3. 3
    Gayle says:

    This may not apply to your current situation, Sherra, but for what it’s worth…the best teenager parenting advice anyone has ever given me is: “Pick Your Battles”. In each instance, I try to determine if it’s worth the fight, or if I can let this one go, but stand firm on another, more important issue later. My girls appreciate their “wins” enough to back off when I put my foot down on other things.

  4. 4
    Joanne says:

    This is from a different perspective because I have DD4 and DS6 and a long way to go for the teen years. However I wasn’t an easy teenager. I didn’t think the rules were for me and my parents were idiots. Really. My parents were of the “Pick Your Battles” mentality. They didn’t care what I did with my hair or clothes as long as all my parts were well covered. They were supportive and positive when things were going well. When things went wrong they expressed their disappointment sternly. My mom didn’t believe in grounding in the house because she felt she was the one who got punished most. Long punishments didn’t make more of an impression than well planned short ones. For example, when I came home drunk, she let me go to bed as if nothing was wrong. Then woke me at 7AM the next morning (Sat) and said I was to scrub every floor in the house that did not have rugs. She was taking my dad and siblings out and it had to be done before she got home. When was she getting home? When she got home. She could have been an hour or 5 hours I didn’t know. I got right to work. Her point was if you are going to make the decision to get drunk you still have to get up and do your work no matter how bad you feel. Your actions have consequences. She handed me two aspirin and a glass of water and they left. There was a threat about what would happen if I didn’t get it done before she got home. You know the look Mom’s give that implies physical harm if you dare challenge it and when she talked calmly and quietly on top of that, you were so going to die.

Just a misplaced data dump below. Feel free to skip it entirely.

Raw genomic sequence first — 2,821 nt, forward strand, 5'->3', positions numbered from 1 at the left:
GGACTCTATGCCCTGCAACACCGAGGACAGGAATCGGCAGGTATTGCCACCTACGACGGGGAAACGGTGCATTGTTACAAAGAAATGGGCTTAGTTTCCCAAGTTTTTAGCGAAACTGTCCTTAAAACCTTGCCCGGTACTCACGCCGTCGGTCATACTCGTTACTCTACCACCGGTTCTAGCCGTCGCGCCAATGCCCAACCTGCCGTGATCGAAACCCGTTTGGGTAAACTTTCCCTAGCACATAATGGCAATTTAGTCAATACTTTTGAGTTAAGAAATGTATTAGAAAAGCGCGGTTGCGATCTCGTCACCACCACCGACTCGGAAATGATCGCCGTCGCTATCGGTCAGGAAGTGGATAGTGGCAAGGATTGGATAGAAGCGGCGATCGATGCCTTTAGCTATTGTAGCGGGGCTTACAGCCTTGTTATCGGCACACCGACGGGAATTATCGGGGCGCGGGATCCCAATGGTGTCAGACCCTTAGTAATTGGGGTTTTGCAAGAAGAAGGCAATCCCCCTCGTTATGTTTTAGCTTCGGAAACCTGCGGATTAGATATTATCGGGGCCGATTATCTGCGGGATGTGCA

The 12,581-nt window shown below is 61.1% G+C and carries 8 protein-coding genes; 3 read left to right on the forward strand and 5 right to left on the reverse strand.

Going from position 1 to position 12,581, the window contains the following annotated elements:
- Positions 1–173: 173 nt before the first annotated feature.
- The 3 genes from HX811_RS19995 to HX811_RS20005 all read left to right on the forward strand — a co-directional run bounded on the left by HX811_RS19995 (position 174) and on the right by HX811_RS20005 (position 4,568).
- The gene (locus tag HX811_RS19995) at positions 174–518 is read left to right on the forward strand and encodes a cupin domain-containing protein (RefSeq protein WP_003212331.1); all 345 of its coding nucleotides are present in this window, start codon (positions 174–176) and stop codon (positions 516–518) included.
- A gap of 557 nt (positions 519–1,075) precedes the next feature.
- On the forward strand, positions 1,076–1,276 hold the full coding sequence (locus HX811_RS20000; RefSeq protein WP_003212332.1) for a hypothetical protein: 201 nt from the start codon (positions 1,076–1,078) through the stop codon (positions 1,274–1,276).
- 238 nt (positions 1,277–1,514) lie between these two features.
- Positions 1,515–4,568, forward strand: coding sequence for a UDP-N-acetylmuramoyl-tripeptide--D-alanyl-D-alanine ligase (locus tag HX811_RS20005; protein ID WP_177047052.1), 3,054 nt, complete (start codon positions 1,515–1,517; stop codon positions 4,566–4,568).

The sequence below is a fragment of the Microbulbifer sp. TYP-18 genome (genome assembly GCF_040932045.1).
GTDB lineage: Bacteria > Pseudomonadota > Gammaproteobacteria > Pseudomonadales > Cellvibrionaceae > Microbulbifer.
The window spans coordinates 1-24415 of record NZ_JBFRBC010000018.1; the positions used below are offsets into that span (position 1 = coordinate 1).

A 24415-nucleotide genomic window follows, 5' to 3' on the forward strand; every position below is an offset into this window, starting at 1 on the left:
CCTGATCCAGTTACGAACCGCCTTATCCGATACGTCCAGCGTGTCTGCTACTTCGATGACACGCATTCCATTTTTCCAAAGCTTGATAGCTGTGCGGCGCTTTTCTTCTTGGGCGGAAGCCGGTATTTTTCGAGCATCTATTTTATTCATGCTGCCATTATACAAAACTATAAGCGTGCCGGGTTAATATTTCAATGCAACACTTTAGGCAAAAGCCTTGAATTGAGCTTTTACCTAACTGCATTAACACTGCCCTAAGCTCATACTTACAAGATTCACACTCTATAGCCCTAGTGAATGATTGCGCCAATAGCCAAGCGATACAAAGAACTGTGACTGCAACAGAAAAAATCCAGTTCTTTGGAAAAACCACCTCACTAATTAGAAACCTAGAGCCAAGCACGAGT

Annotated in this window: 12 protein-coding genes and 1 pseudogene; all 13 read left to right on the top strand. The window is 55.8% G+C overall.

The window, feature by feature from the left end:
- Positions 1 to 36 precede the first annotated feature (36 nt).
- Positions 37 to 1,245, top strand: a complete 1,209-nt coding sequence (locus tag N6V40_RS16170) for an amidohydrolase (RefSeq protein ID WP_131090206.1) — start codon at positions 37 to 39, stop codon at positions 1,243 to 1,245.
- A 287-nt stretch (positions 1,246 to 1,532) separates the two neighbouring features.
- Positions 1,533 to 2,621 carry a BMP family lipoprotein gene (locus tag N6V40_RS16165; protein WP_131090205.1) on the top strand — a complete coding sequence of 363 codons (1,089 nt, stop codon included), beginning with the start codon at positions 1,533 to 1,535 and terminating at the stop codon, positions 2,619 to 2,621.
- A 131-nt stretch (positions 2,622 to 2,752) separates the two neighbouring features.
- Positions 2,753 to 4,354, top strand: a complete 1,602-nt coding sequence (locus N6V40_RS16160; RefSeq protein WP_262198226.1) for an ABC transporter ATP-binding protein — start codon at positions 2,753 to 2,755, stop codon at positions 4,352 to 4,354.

Her other thing she did and taught my dad was to say a lot of uh huh when we would talk to her. She never gave us solutions or pointed out who was right or wrong. She would say Oh Really? or Is that so? or What did you do? and a lot of non committed sounds like mmm hmmmm. We thought she was the greatest listener of all time and ALWAYS talked to her about things. Start when the kids are telling you insignificant things and eventually they’ll be telling you the things you really want to know.

  5. 5
    boy lovin' mom says:

    You know, when I go to our elementary school to meet new teachers each year, they always say “Oh, you’re the boys’ mom….” WHAT DOES THAT MEAN??? Do my boys have a following? Is it a good one? Last year, on the last day of school, I thought I’d pick up my youngest a bit early- doing that “good mom” thing. Funny, but I ran into him in the hall – on the way to the principal’s office! I got to listen in on one (of many, I’ve heard) of their “friendly chats”. I just hope he’s using up all of his principal visits now before he gets into middle school….!

  6. 6
    Joni says:

    Sherra, I recently read a wonderfully helpful book for the parents of teens, “The Parent/Teen Breakthrough: A Relationship Approach” by Mira Kirshenbaum. You will most likely have to special order it, but, to use a worn out expression, it is worth its weight in gold.

    Here’s wishing you a joyful relationship with your son.

  7. 7
    Joni says:

    Ugh! Obviously new to your blog (got here from Leigh Anne over at Your Home Based Mom), and now realize that you were probably referring to your daughters, NOT your son. So, I’d like to amend my above comment to wish you are joyful relationship with all four of your wonderful offspring!

    And in the spirit of sharing (so that this second comment is not a waste), I’d love to recommend Scott Noelle’s Daily Groove for all of your parent-type readers. You can find him over at enjoyparenting.com.

  8. 8
    Sherra says:

    Joni–Will definitely check out both book recommendations! I need all the help I can get. I didn’t think I tipped off anyone as to which children I was referring so I did laugh when you mentioned my son and then decided it was the girls. 🙂

    boy lovin’ mom–I hope you’re using all the principal visits in elementary school too! For your sake!

    Joanne–I was quiet and calm last Friday night which was much scarier than either of us yelling! Some day I’ll share our “friendly” interrogation chair and how I am actually quite skilled at calling their bluffs, much to their distress. In spite of my stress, I have excellent relationships with each of them and they actually have given me TMI more times than I want to remember. I do love your mom’s methods!

    Gayle–We definitely agree with you and parent with “pick your battles” mindset. Unfortunately, sometimes the battles pick you 🙁

    keepsmiling–I’m totally impressed about your commitment to the breakfast plan. Since you know me personally, I know you’re laughing about even thinking I would prepare a hot breakfast for them.

    Nancy C–Dr. Phil would probably reject us and then I’d get depressed again. We’re thinking Jerry Springer.

    THANK YOU ALL – I’m going to get better at commenting individually too. I’m reading them all and love the input!!